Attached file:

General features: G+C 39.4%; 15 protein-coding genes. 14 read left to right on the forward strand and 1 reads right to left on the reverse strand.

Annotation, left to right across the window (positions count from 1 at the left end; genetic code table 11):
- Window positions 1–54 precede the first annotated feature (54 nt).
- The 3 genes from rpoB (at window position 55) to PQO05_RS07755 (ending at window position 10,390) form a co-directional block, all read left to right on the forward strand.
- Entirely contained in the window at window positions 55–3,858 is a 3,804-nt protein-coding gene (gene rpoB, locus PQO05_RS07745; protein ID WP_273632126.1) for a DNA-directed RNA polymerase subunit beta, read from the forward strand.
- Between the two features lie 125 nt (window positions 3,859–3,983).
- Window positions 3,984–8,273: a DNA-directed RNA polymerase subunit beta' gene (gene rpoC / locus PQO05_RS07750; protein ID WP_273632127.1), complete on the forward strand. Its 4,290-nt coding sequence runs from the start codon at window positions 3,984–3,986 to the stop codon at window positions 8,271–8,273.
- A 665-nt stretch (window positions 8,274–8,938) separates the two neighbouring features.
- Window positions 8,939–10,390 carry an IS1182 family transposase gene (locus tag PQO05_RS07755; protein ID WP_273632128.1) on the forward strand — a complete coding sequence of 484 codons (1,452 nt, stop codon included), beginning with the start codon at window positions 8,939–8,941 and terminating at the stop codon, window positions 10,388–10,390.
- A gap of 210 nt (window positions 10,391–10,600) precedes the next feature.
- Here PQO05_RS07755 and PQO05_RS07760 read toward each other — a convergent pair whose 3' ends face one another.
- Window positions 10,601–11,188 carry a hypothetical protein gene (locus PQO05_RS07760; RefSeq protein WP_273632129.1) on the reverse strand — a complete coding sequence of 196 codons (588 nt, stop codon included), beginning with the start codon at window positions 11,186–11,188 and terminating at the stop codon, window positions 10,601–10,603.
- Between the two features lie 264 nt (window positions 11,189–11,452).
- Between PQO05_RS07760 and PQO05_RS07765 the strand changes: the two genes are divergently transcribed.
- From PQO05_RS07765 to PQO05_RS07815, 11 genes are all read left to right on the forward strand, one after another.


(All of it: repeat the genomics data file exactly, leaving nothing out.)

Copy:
General features: G+C 39.4%; 15 protein-coding genes. 14 read left to right on the forward strand and 1 reads right to left on the reverse strand.

Annotation, left to right across the window (positions count from 1 at the left end; genetic code table 11):
- Window positions 1–54 precede the first annotated feature (54 nt).
- The 3 genes from rpoB (at window position 55) to PQO05_RS07755 (ending at window position 10,390) form a co-directional block, all read left to right on the forward strand.
- Entirely contained in the window at window positions 55–3,858 is a 3,804-nt protein-coding gene (gene rpoB, locus PQO05_RS07745; protein ID WP_273632126.1) for a DNA-directed RNA polymerase subunit beta, read from the forward strand.
- Between the two features lie 125 nt (window positions 3,859–3,983).
- Window positions 3,984–8,273: a DNA-directed RNA polymerase subunit beta' gene (gene rpoC / locus PQO05_RS07750; protein ID WP_273632127.1), complete on the forward strand. Its 4,290-nt coding sequence runs from the start codon at window positions 3,984–3,986 to the stop codon at window positions 8,271–8,273.
- A 665-nt stretch (window positions 8,274–8,938) separates the two neighbouring features.
- Window positions 8,939–10,390 carry an IS1182 family transposase gene (locus tag PQO05_RS07755; protein ID WP_273632128.1) on the forward strand — a complete coding sequence of 484 codons (1,452 nt, stop codon included), beginning with the start codon at window positions 8,939–8,941 and terminating at the stop codon, window positions 10,388–10,390.
- A gap of 210 nt (window positions 10,391–10,600) precedes the next feature.
- Here PQO05_RS07755 and PQO05_RS07760 read toward each other — a convergent pair whose 3' ends face one another.
- Window positions 10,601–11,188 carry a hypothetical protein gene (locus PQO05_RS07760; RefSeq protein WP_273632129.1) on the reverse strand — a complete coding sequence of 196 codons (588 nt, stop codon included), beginning with the start codon at window positions 11,186–11,188 and terminating at the stop codon, window positions 10,601–10,603.
- Between the two features lie 264 nt (window positions 11,189–11,452).
- Between PQO05_RS07760 and PQO05_RS07765 the strand changes: the two genes are divergently transcribed.
- From PQO05_RS07765 to PQO05_RS07815, 11 genes are all read left to right on the forward strand, one after another.